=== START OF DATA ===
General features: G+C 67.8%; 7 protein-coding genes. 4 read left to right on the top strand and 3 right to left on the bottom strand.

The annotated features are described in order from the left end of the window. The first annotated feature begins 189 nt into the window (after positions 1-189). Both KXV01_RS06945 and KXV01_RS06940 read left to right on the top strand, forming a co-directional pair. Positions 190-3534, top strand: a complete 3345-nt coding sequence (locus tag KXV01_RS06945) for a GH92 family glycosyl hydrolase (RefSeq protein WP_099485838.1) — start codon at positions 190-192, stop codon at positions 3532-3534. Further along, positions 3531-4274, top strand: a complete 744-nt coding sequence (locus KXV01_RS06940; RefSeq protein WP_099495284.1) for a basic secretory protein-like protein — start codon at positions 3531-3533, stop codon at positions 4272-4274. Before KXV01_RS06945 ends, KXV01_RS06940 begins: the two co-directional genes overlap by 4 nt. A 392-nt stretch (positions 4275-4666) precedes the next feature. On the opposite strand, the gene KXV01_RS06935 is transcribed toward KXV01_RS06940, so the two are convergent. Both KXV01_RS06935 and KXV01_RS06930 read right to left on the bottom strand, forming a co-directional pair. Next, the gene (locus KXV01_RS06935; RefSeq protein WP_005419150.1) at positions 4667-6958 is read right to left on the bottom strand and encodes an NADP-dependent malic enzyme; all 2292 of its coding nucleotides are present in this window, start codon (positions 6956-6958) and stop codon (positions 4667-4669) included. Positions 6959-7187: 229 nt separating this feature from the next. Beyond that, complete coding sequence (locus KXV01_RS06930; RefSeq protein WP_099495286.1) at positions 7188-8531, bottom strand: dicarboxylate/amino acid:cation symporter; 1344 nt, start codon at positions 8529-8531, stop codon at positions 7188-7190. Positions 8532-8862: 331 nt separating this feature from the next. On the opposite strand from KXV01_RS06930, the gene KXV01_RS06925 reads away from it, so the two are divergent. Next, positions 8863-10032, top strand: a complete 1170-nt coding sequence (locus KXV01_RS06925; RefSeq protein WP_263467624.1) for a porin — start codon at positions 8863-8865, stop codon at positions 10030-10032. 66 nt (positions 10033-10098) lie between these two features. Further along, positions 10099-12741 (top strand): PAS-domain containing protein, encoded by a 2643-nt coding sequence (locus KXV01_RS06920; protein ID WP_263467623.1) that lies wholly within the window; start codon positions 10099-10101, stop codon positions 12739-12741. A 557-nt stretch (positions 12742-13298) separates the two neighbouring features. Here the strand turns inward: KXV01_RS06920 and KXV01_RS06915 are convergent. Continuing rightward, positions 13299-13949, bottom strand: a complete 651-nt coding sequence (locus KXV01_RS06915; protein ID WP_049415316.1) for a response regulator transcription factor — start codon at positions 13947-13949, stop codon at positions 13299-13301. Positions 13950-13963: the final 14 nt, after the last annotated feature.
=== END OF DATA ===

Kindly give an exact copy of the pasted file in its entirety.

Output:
General features: G+C 67.8%; 7 protein-coding genes. 4 read left to right on the top strand and 3 right to left on the bottom strand.

The annotated features are described in order from the left end of the window. The first annotated feature begins 189 nt into the window (after positions 1-189). Both KXV01_RS06945 and KXV01_RS06940 read left to right on the top strand, forming a co-directional pair. Positions 190-3534, top strand: a complete 3345-nt coding sequence (locus tag KXV01_RS06945) for a GH92 family glycosyl hydrolase (RefSeq protein WP_099485838.1) — start codon at positions 190-192, stop codon at positions 3532-3534. Further along, positions 3531-4274, top strand: a complete 744-nt coding sequence (locus KXV01_RS06940; RefSeq protein WP_099495284.1) for a basic secretory protein-like protein — start codon at positions 3531-3533, stop codon at positions 4272-4274. Before KXV01_RS06945 ends, KXV01_RS06940 begins: the two co-directional genes overlap by 4 nt. A 392-nt stretch (positions 4275-4666) precedes the next feature. On the opposite strand, the gene KXV01_RS06935 is transcribed toward KXV01_RS06940, so the two are convergent. Both KXV01_RS06935 and KXV01_RS06930 read right to left on the bottom strand, forming a co-directional pair. Next, the gene (locus KXV01_RS06935; RefSeq protein WP_005419150.1) at positions 4667-6958 is read right to left on the bottom strand and encodes an NADP-dependent malic enzyme; all 2292 of its coding nucleotides are present in this window, start codon (positions 6956-6958) and stop codon (positions 4667-4669) included. Positions 6959-7187: 229 nt separating this feature from the next. Beyond that, complete coding sequence (locus KXV01_RS06930; RefSeq protein WP_099495286.1) at positions 7188-8531, bottom strand: dicarboxylate/amino acid:cation symporter; 1344 nt, start codon at positions 8529-8531, stop codon at positions 7188-7190. Positions 8532-8862: 331 nt separating this feature from the next. On the opposite strand from KXV01_RS06930, the gene KXV01_RS06925 reads away from it, so the two are divergent. Next, positions 8863-10032, top strand: a complete 1170-nt coding sequence (locus KXV01_RS06925; RefSeq protein WP_263467624.1) for a porin — start codon at positions 8863-8865, stop codon at positions 10030-10032. 66 nt (positions 10033-10098) lie between these two features. Further along, positions 10099-12741 (top strand): PAS-domain containing protein, encoded by a 2643-nt coding sequence (locus KXV01_RS06920; protein ID WP_263467623.1) that lies wholly within the window; start codon positions 10099-10101, stop codon positions 12739-12741. A 557-nt stretch (positions 12742-13298) separates the two neighbouring features. Here the strand turns inward: KXV01_RS06920 and KXV01_RS06915 are convergent. Continuing rightward, positions 13299-13949, bottom strand: a complete 651-nt coding sequence (locus KXV01_RS06915; protein ID WP_049415316.1) for a response regulator transcription factor — start codon at positions 13947-13949, stop codon at positions 13299-13301. Positions 13950-13963: the final 14 nt, after the last annotated feature.